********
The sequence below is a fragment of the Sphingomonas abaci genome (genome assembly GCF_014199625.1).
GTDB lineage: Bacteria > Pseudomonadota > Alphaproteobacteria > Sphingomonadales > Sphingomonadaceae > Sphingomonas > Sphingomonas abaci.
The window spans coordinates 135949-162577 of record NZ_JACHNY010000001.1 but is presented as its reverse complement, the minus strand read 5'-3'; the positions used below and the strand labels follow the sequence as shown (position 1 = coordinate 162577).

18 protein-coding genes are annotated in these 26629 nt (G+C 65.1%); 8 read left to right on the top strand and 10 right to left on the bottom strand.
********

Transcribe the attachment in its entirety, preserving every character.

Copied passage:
The sequence below is a fragment of the Sphingomonas abaci genome (genome assembly GCF_014199625.1).
GTDB lineage: Bacteria > Pseudomonadota > Alphaproteobacteria > Sphingomonadales > Sphingomonadaceae > Sphingomonas > Sphingomonas abaci.
The window spans coordinates 135949-162577 of record NZ_JACHNY010000001.1 but is presented as its reverse complement, the minus strand read 5'-3'; the positions used below and the strand labels follow the sequence as shown (position 1 = coordinate 162577).

18 protein-coding genes are annotated in these 26629 nt (G+C 65.1%); 8 read left to right on the top strand and 10 right to left on the bottom strand.